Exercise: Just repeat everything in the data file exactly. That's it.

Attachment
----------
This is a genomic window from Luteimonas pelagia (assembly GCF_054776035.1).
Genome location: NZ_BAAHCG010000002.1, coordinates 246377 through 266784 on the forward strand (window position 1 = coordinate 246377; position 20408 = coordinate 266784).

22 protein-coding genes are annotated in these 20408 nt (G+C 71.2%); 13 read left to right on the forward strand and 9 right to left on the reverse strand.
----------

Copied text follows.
This is a genomic window from Luteimonas pelagia (assembly GCF_054776035.1).
Genome location: NZ_BAAHCG010000002.1, coordinates 246377 through 266784 on the forward strand (window position 1 = coordinate 246377; position 20408 = coordinate 266784).

22 protein-coding genes are annotated in these 20408 nt (G+C 71.2%); 13 read left to right on the forward strand and 9 right to left on the reverse strand.